Amid the Civil War in 17th-century England, a group of deserters flee from battle through an overgrown field. Captured by an alchemist, the men are forced to help him search to find a hidden treasure that he believes is buried in the field.
Nearly a year after a botched job, a hitman takes a new assignment with the promise of a big payoff for three killings. What starts off as an easy task soon unravels, sending the killer into the heart of darkness.
Fleeing for their lives, a small party abandon their Civil War confederates and escape through an overgrown field. Thinking only of what lay behind, they are ambushed by two dangerous men and made to search the field. Psychedelia, madness and chaotic forces slowly overtake the group as they question what treasure lies within the malignant field. Written by
Even if it only costs me the time I sometimes wonder why I still bother? I'll try and be charitable and put that this 90 minute film will entertain students the undisciplined and the pretentious, and I might have enjoyed it as well at 15. But as you get older it should get easier to gauge this kind of arty nonsense as something to avoid to save your own precious time. Over the decades I've sat through all kinds of good stuff and all kinds of trippy tripe from Bunuel to Vigo and Pasolini to Goddard but still get caught out in seeking genuine Art. I first learnt to be more careful after UK ITV hyped up their premier broadcast of Peter Hall's Akenfield on 26th January 1975 what a good looking colossal waste of space that was! As profoundly empty as this is.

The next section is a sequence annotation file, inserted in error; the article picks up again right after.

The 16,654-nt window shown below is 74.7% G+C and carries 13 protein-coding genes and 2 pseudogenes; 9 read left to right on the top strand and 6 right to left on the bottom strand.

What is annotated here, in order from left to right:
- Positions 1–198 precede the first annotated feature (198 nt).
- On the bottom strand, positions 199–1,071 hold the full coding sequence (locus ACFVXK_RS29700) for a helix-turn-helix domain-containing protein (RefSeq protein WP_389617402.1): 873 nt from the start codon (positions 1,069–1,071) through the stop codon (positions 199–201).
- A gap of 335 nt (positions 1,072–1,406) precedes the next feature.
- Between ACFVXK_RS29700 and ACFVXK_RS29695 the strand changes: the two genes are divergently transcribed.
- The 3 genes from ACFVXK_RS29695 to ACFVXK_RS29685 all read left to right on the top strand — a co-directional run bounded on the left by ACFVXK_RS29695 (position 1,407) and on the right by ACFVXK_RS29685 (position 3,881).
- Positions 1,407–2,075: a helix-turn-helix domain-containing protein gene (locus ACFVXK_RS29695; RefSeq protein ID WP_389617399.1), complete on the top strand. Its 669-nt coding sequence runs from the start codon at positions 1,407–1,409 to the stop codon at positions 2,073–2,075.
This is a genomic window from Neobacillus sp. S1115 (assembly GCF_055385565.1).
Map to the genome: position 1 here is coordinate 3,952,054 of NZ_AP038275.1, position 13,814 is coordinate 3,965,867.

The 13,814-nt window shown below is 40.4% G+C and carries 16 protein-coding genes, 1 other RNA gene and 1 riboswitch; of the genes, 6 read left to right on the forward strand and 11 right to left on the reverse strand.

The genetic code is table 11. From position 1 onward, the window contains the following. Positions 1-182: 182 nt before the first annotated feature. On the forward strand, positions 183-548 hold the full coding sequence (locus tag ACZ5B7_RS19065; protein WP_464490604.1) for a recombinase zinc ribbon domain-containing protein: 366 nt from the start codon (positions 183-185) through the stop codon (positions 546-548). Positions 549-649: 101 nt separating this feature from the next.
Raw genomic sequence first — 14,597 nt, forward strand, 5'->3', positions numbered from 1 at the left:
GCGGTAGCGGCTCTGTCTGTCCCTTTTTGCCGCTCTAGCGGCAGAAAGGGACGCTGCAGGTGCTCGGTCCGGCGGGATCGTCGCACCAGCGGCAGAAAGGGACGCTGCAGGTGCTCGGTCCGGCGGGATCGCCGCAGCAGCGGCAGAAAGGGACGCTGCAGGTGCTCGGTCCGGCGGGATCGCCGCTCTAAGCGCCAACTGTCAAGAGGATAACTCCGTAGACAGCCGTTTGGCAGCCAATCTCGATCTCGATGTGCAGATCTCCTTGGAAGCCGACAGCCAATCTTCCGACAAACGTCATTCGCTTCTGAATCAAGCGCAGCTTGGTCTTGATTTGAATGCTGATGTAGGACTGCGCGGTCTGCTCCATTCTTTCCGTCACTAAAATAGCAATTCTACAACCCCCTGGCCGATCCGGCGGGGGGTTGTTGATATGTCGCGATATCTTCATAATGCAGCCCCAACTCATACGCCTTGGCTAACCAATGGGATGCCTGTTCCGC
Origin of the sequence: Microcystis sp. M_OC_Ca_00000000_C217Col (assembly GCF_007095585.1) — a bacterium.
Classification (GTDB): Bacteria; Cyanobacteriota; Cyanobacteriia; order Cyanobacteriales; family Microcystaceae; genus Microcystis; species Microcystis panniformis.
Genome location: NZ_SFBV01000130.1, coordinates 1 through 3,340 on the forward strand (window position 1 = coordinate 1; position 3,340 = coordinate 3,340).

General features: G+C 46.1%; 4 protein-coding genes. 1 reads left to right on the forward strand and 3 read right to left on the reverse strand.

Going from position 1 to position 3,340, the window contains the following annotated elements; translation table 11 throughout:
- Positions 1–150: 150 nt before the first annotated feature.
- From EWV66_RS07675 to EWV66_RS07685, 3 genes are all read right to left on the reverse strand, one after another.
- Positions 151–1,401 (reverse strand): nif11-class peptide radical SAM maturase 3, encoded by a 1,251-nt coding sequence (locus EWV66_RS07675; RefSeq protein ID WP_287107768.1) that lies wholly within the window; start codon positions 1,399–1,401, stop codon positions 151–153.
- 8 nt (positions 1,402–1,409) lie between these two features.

Some of God's Englishmen, five earthy soldiers in the English Civil War have some kind of mind experience in a couple of fields full of mushrooms in avoiding the heat of battle. The sharp black & white photography and imagery is excellent and sometimes marvellously bizarre, but the story is obviously secondary and appears to be an afterthought. At least the sets were cheap what sets? At turns it's boring, violent, rambling, seedy and pointless, which if you add intensely incoherent makes it a perfect bad trip. And it definitely wouldn't have helped me to see as well as hear the process of the noisy defecation or for the camera to have gone right up the bloke's poxy penis, however 'tis a pity the black planet didn't swallow them all up. Probably Bunuel would still have enjoyed it though!
Most of us don't understand the minds of psychopaths; I wouldn't knowingly cross the road to get to know one better, and so with films. I seek no answers because I expect no answers, only some amount of entertainment. I read so many times from "open-minded" highbrows expressing their lofty criticisms of feeble-minded middle/lowbrows, whilst in various ways they explain they're not sure of and/or hope there is a meaning behind the art film they're commenting on - what can I say in the face of such misplaced optimism?! Only: Time Will Tell. I personally think the true meaning can be found with the in-your-face noisy defecation, the director probably only regretting he couldn't physically rub the audience's nose in the excrement being forced out.
No wonder UK Film 4 is non-subscription nowadays if this is an example of how clever they are in chasing an audience. If you're pushing 40 you probably should avoid this drivel (life's short), but if you're young and with moderate sense but without hang ups you could watch it just to give yourself a very base point for all the excellent and even arty films you will see in the future.
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